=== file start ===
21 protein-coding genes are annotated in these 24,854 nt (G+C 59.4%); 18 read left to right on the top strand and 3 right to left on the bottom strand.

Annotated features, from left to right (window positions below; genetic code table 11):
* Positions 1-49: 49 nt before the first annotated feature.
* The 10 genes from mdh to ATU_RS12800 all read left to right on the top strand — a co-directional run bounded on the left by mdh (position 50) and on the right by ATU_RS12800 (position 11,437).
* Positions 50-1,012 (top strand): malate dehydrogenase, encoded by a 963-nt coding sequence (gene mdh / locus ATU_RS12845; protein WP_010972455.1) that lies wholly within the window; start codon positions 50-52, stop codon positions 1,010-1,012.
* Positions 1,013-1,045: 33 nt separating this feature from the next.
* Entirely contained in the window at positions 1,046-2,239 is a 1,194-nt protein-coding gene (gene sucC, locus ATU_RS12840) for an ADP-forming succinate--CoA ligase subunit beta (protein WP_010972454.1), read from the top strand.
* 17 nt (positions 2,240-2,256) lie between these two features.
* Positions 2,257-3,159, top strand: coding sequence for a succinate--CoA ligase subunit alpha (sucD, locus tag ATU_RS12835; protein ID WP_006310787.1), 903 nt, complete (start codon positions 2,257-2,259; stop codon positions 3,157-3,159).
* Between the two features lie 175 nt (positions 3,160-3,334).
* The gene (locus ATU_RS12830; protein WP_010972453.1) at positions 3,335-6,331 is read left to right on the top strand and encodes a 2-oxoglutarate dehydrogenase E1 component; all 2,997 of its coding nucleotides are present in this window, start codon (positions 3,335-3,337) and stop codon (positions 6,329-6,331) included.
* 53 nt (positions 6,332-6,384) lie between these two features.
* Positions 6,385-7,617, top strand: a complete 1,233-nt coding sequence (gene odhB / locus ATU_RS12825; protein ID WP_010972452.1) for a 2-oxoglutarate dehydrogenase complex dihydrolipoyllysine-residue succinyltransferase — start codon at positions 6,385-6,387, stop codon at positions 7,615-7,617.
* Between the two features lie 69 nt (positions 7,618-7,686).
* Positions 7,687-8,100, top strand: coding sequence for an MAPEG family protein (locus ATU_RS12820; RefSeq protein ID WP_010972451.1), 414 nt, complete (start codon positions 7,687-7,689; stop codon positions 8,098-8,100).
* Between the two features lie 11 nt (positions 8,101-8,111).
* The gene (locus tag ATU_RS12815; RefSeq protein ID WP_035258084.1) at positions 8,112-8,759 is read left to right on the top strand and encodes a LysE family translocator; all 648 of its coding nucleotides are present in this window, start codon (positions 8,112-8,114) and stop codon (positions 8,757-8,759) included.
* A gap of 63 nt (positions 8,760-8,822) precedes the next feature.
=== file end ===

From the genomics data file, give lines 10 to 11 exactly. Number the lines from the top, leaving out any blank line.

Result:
* Between the two features lie 175 nt (positions 3,160-3,334).
* The gene (locus ATU_RS12830; protein WP_010972453.1) at positions 3,335-6,331 is read left to right on the top strand and encodes a 2-oxoglutarate dehydrogenase E1 component; all 2,997 of its coding nucleotides are present in this window, start codon (positions 3,335-3,337) and stop codon (positions 6,329-6,331) included.